I have loyalist ancestors that I need to research, so we’ll stop in at The Lennox and Addington Historical Society.

We’ll continue on and hopefully hit some waterfalls:

ontario waterfalls

We’ll explore the Thousand Islands region, then head down to New York (where I have MAJOR research to conduct – wish me luck and much success!),  we’ll head west and hopefully hit some lighthouses. I LOVE photographing lighthouses. By the way, did you know there is a Lighthouse Society?  Who knew! (I might have to join). Plus, they are nice enough to keep a list of Lake Ontario lighthouses up on their website. Thanks Lighthouse Society! [Link HERE] This is Sodus Point lighthouse and I even had a distant cousin live in Sodus Point for a while.  Possible research there too!

sodus

Next up is Niagara Falls and then back up to Toronto.  We’ll have gone full circle! I’m totally excited!  We’re going to pack A LOT into those 8 days!

Now, excuse me – I have a TON of prep-research to do!  Have a great day and good luck climbing those family trees!

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So, are you planning your GenTraveling yet? Where do you plan to go? Be sure to share your GenTraveling Bucket list on our Bucket List Page.  GenTraveling: It’s the Real Deal Thrill!

 

GenTraveling with Google Maps

googlempa

Hello GenTravelers!

How many of you are like me – who LOVE to go GenTraveling, but some months it seems like its just really hard to get away from your every-day responsibilities?  Those are the months when I get to do all of the pre-travel research and prepare as much as possible for a successful GenTraveling trip – when that eventually happens!

One tool I use A LOT is Google Maps….

  It’s like virtually GenTraveling!

Isn’t it amazing that when you find your ancestor’s address on a record, you can (sometimes) go and see the actual house they lived in?!?  I love it!

At the RootsTech conference last month, I attended a class on this very subject. It was taught by Amy Carpenter and she did an excellent job! I now know that I should take a much deeper dive into Google Maps!  She even graciously posted her presentation slides on her website (HERE).  You should go take a look!

Google Maps is fun, but it’s also a great research and analytical tool to connect people with places and places with people.  Let me know how you’ve used it in your research!

Have a great day and good luck climbing those family trees!

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So, are you planning your GenTraveling yet? Where do you plan to go? Be sure to share your GenTraveling Bucket list on our Bucket List Page.  GenTraveling: It’s the Real Deal Thrill!

GenTraveling to 221b Baker Street

bakersst2

Hello GenTravelers!

This post will be a bit different because I feel a slight rant coming on!  OK, I’ll just get this off my chest:

What genealogical expert deemed “Negative Evidence” to be the two words “educated” family historians should use to refer to evidence that isn’t found in a particular record set when one would expect it to be there???

Why do I care?  I guess because I’m a simple gal who likes to keep things simple.  There is just too great of a chance of “Negative Evidence” being confused with “Negative Searches” (aka NIL searches) which are two very different things!

A few years ago, I watched a webinar by Judy Russell called “No, no, Nanette! What negative evidence is…and isn’t”  The webinar was excellent, as ALL of Judy Russell’s presentations are!  At the end of the webinar, Judy was taking questions from participants and even she got confused! Now, if you don’t know Judy Russell, she is highly respected in the genealogy industry – for good reason! She’s brilliant!  The day after the webinar, I got an email from the webinar organizers explaining that Judy realized that she mis-referenced something as “Negative Evidence” when it was actually just a “Negative Search” (or visa versa, I can’t remember)…but she wanted to corrected herself.  I say, if such terminology sometimes confuses the tippy-tippy-top experts in the field, we should come up with new terminology!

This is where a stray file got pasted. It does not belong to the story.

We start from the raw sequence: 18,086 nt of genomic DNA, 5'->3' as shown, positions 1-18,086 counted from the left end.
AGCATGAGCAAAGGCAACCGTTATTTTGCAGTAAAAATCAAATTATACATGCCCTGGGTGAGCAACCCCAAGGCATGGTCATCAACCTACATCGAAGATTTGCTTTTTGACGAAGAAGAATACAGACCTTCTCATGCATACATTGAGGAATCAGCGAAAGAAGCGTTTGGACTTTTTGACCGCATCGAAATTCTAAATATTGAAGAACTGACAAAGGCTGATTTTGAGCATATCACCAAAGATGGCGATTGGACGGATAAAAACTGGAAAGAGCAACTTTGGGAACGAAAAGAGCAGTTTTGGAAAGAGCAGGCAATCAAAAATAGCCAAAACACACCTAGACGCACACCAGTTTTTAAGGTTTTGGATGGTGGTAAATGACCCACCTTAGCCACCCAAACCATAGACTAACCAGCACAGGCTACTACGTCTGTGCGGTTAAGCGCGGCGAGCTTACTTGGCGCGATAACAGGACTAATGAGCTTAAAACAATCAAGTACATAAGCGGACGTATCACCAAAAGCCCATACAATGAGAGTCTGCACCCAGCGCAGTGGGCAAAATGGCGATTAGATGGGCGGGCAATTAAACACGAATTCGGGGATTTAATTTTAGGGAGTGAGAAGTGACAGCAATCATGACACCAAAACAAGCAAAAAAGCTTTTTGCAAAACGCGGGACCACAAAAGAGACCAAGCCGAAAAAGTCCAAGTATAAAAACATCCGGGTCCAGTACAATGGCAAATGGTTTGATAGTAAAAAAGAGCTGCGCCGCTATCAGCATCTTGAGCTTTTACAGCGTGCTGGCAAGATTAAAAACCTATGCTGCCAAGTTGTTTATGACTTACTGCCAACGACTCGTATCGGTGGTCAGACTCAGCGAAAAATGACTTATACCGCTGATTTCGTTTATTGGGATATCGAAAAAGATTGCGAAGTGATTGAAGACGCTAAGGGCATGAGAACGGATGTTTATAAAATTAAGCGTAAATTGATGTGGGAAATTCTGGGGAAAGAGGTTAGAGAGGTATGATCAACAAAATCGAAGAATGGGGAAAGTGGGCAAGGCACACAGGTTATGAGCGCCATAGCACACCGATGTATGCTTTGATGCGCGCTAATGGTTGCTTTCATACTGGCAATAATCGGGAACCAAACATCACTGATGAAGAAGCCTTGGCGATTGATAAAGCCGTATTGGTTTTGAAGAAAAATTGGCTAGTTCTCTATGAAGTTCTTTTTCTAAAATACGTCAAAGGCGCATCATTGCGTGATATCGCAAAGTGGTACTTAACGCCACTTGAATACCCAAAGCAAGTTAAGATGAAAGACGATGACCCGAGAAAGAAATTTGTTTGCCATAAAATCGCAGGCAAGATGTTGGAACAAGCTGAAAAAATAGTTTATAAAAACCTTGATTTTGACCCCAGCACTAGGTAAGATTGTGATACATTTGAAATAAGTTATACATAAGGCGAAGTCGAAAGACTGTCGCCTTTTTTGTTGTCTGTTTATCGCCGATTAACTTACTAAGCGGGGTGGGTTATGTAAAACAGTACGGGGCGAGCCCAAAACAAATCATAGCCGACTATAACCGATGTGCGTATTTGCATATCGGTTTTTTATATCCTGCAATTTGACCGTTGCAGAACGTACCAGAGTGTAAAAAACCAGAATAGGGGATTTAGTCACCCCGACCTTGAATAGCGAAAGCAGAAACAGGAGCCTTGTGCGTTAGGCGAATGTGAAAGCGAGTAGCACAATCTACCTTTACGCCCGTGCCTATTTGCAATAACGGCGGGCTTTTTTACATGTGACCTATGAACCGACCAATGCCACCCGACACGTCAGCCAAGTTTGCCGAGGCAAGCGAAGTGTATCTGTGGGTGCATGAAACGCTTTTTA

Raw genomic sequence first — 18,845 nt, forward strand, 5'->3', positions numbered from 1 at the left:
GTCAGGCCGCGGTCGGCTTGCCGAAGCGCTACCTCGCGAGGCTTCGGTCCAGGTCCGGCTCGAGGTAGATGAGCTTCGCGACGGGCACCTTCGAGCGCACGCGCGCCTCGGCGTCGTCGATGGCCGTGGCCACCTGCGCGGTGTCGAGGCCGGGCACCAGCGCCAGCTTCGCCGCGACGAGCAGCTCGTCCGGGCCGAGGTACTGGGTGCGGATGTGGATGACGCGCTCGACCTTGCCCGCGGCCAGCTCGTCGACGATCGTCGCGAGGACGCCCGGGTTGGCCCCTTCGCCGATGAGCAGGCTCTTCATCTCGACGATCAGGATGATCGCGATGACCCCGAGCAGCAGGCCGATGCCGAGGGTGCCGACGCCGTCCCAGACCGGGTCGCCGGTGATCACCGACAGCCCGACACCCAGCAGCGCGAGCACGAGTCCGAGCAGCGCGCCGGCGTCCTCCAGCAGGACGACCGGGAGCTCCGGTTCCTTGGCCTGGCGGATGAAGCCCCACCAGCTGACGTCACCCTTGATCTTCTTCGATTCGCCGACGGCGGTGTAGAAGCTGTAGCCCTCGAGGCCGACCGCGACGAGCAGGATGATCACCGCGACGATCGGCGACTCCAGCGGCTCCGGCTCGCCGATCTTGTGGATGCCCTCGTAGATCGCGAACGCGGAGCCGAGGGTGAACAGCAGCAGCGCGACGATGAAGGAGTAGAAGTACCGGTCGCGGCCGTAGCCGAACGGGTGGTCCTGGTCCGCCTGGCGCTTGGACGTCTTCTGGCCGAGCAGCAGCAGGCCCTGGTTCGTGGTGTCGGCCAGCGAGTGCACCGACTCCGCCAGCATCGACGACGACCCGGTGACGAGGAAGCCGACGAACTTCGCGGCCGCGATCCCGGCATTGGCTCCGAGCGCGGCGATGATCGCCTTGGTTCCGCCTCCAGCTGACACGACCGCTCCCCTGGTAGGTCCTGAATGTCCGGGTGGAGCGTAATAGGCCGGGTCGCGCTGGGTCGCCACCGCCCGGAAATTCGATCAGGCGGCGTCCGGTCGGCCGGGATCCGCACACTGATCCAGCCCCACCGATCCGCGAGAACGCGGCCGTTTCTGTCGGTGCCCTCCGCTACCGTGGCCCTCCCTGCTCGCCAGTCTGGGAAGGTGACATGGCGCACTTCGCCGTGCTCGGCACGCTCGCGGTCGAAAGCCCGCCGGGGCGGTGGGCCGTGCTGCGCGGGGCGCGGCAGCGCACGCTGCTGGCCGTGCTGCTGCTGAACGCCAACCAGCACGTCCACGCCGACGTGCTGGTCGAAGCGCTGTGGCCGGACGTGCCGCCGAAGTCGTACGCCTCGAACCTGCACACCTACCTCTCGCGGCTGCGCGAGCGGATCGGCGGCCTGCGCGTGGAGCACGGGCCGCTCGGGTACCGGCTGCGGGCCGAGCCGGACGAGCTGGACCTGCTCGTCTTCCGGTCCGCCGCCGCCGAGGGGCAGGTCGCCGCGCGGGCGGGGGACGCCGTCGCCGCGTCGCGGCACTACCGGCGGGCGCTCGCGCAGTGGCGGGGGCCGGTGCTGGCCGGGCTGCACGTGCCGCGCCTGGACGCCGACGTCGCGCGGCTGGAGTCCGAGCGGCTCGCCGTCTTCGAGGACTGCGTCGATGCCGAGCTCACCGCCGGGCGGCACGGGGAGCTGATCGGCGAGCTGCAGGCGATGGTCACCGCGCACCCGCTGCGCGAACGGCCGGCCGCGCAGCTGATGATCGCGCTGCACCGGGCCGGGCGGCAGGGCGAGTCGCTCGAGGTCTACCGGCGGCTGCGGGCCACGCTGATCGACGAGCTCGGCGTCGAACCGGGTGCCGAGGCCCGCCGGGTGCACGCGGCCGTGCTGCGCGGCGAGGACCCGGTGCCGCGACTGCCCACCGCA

Alright, another rant: It’s my pet-peeve when people go on rants, and just do it to complain.  Usually they don’t offer any solution to the problem! Therefore, in order to not be a hypocrite, I offer this new terminology:

terminology

Yeah, yeah, it has more syllables, but tell me, would that new terminology get confused with “Negative Search”?  Not nearly as often (if at all, I would think, but that’s just me). So, how to get an entire industry to change its ways????  Who are the genealogical powers-that-be that could wave a magic wand and make everyone suddenly change their terminology? Sadly, I just don’t know.  If YOU do, (and if you agree with this rant), you know what to do, right?

But whew! I feel much better – thanks for letting me get that off my chest! :o)

So, by now you’re probably asking why we were originally going to go GenTraveling to 221b Baker Street!  Well, because one of the very good examples in Judy Russell’s webinar about Negative Evidence, I mean counter-expectational evidence was a story from Sherlock Holmes himself:

The Dog That Didn’t Bark:

“[T]he Inspector’s … attention had been
keenly aroused. … “Is there any point to which you would wish to draw my
attention?”
“To the curious incident of the dog in the night-time.”
“The dog did nothing in the night-time.”
“That was the curious incident,” remarked Sherlock Holmes. [A. Conan Doyle,
“The Adventure of Silver Blaze,” The Strand Magazine (July-December 1892) IV: 645,
656-657.]

Judy went on to explain that counter-expectational evidence is “the absence of what should happen under a given set of circumstances” (You can read her free webinar notes HERE) – it was great!

If you ever get to travel to 221b Baker Street, you’ll find a great museum with lots of history and if you have the Doyle surname in your pedigree, maybe you’re somehow related!  (Then you’ll know where you got your keen genealogical puzzle-solving skills from!)

Alrighty! Good luck with all of your research – all that finding of direct evidence, indirect evidence and even counter-expectational evidence and then start planning your GenTraveling trip to where your ancestors actually lived! (And of course, pop in and tell me all about it in the comments below, or at least with a link to your site!)